Does ABS ensure good performance in emergency braking for less skilled motorcyclists?

Huertas Leyva, P;Savino, G;Baldanzini, N;Pierini, M
2023

Abstract

: This study aims to investigate whether motorcyclists are able to use the full potential of anti-lock braking systems (ABS) in demanding braking situations that maintain the natural coupling of action and perception of emergency events, or whether instead the lack of braking skills in riders makes ABS almost ineffective and comparable to non-ABS brakes on dry pavement. Six experienced riders performed two experimental tests. First test included 12 emergency braking trials in a realistic scenario using a mock-up of an intersection conflict with a car initiating a left turn manoeuvre across the path (LTAP) of a motorcycle approaching from the opposite direction as an unpredicted moving hazard. Second test included three trials in a planned self-timed hard braking. The speed at the onset of braking was 35-45 km/h. The braking performance was measured from the initiation of brake pressure until the full stop of the vehicle. Front wheel ABS usage was determined by the pressure in the master cylinder and wheel callipers. The testing resulted in 85 data runs with full stop braking manoeuvres. Results revealed four categories of riders classified by their front wheel ABS usage during the emergency braking tests, which included two riders who underused front wheel ABS (9.6% and 27.4% of braking time on average). The worst case resulted in a significantly longer braking distance (braking deceleration of 5.2 m/s2). The highest skilled rider, who reached initial jerks close to 30 m/s3, used the ABS of the front wheel 93.7% of the braking time on average, resulting in a braking deceleration of 7.71 m/s2. Overall, the best braking performance was achieved in trials where the front ABS was activated for more than 80% of the braking. In planned self-timed hard braking test, where riders have more time to plan the braking manoeuvre, the experience rider with lowest performance during the emergency braking test improved braking efficiency and was able to increase ABS activation from 9.6% to 26.8% of the time, achieving a deceleration of 6.24 m/s2. ABS is demonstrated to reduce stopping distances and to improve stability under all braking conditions, but such features are not enough to guarantee a good braking performance in emergency events if the riders have not the skills to utilize the full braking power of the motorcycle. Less skilled riders, even with ABS, may not have the confidence to increase braking power further when reaching high decelerations that push them to the limit of their stabilisation control in emergency braking, thus increasing braking distance with potentially life-threatening consequences. Our results suggest that many experience riders still need knowledge and skill to make the ABS work to its optimum in emergency events to avoid crashes. Further research with larger sample sizes including the full diversity of the motorcyclist population is recommended to determine the actual proportion of motorcyclists underusing ABS.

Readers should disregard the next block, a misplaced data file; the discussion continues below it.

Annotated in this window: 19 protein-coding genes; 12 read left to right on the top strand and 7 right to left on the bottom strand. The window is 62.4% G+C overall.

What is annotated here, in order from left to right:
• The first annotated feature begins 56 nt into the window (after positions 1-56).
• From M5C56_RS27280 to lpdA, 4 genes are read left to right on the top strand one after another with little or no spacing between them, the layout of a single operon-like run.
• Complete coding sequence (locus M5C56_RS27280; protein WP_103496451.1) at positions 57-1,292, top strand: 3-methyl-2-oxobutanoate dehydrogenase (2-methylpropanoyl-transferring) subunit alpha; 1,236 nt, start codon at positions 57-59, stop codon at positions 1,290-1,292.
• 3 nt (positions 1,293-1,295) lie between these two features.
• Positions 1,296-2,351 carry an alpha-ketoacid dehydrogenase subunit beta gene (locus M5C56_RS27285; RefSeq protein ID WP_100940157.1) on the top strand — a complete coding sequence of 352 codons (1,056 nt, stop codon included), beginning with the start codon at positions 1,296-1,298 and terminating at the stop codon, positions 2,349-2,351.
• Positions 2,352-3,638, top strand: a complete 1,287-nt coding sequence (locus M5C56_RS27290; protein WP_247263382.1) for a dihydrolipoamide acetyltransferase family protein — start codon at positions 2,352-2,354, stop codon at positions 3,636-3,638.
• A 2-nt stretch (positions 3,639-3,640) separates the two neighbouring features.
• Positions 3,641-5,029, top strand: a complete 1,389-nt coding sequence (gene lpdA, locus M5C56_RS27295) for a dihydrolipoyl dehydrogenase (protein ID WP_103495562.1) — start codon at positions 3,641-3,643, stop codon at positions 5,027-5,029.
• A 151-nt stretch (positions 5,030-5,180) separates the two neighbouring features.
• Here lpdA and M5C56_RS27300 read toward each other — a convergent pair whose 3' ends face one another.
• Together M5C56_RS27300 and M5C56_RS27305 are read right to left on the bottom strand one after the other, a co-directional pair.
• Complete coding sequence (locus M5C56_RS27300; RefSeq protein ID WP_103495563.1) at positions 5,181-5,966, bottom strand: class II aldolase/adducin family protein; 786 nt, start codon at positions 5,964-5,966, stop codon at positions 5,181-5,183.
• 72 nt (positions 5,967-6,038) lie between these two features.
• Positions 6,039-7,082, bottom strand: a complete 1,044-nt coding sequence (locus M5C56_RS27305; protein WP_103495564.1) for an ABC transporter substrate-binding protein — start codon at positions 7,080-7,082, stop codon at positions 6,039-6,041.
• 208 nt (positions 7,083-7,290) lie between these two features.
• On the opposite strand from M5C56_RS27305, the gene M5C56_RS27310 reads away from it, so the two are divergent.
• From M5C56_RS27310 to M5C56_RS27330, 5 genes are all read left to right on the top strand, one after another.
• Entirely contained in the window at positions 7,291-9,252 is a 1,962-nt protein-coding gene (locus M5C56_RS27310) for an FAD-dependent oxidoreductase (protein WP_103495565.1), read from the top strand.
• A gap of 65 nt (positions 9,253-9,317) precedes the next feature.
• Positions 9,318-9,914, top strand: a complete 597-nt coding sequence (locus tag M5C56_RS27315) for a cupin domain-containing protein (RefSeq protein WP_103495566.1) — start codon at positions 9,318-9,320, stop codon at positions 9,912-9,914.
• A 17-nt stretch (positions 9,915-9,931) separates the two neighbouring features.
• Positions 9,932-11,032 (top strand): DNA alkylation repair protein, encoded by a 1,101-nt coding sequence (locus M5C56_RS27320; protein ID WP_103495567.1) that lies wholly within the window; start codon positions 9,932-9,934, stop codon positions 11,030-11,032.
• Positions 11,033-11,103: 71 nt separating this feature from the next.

2023
190
1
10
Goal 11: Sustainable cities and communities
Huertas Leyva, P; Savino, G; Baldanzini, N; Pierini, M
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Utilizza questo identificatore per citare o creare un link a questa risorsa: https://hdl.handle.net/2158/1321735